NewYorkCountryLawyer writes "Is collusion by the record companies a defense to an RIAA case? We're about to find out, because the RIAA has made a motion to strike the affirmative defense of Marie Lindor, who alleged that "the plaintiffs, who are competitors, are a cartel acting collusively in violation of the antitrust laws and of public policy, by tying their copyrights to each other, collusively litigating and settling all cases together, and by entering into an unlawful agreement among themselves to prosecute and to dispose of all cases in accordance with a uniform agreement, and through common lawyers, thus overreaching the bounds and scope of whatever copyrights they might have" in UMG v. Lindor. The motion will be decided by the same judge who agreed with legal scholars in sustaining another affirmative defense of Ms. Lindor, in which she alleges (pdf) that the RIAA's $750-per-song-file statutory damages theory is "unconstitutionally excessive and disproportionate to any actual damages that may have been sustained, in violation of the Due Process Clause"."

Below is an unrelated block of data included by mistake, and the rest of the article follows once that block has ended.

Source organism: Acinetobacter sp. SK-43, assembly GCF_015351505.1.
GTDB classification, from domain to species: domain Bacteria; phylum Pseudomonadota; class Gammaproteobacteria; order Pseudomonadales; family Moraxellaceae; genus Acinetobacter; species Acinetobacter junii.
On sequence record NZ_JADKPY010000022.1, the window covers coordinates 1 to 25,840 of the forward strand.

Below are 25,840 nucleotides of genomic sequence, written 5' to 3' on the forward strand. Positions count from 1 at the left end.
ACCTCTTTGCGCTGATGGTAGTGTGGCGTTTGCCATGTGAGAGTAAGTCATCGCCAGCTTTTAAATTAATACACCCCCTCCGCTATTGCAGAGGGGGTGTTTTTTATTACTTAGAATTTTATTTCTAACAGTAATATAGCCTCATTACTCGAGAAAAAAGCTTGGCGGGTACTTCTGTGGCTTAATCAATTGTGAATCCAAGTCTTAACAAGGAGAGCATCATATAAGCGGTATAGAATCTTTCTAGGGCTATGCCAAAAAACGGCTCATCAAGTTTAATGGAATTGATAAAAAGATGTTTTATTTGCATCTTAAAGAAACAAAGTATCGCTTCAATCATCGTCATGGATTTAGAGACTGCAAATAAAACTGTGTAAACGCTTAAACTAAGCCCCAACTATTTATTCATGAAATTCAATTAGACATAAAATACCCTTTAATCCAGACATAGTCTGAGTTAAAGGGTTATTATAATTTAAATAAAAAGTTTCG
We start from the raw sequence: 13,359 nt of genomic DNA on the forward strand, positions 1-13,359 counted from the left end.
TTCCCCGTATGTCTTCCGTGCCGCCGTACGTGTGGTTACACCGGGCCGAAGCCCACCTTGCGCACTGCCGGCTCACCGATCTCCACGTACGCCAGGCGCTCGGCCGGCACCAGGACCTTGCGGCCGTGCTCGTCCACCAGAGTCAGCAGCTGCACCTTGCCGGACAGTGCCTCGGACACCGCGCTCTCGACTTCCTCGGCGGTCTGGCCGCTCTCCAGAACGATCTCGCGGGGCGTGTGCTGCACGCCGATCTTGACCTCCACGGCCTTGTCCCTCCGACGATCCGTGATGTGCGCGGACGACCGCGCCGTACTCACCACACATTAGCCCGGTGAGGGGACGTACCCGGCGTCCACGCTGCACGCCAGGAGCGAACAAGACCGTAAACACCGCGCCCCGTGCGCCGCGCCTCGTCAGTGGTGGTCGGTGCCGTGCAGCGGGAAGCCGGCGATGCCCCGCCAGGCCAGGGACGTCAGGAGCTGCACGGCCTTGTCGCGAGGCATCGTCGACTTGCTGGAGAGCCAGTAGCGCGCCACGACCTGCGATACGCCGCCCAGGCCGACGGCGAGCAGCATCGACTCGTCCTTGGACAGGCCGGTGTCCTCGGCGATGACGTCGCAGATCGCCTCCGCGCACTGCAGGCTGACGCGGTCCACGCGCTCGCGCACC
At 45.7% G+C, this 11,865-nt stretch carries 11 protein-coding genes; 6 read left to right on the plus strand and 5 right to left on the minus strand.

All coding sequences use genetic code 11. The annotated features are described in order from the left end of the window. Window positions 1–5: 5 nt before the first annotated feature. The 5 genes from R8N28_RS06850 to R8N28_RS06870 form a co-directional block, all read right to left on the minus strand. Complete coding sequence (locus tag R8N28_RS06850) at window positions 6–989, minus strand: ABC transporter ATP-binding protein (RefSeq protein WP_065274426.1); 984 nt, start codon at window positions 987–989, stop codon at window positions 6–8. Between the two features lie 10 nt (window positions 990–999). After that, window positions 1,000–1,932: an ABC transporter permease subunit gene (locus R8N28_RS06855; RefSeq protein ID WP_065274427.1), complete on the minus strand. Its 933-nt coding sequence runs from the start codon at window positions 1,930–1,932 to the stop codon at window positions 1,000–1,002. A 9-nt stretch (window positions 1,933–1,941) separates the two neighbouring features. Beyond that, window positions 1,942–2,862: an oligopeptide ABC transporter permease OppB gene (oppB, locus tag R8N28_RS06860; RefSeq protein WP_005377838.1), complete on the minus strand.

The only possible interpretation of any research whatever in the `social
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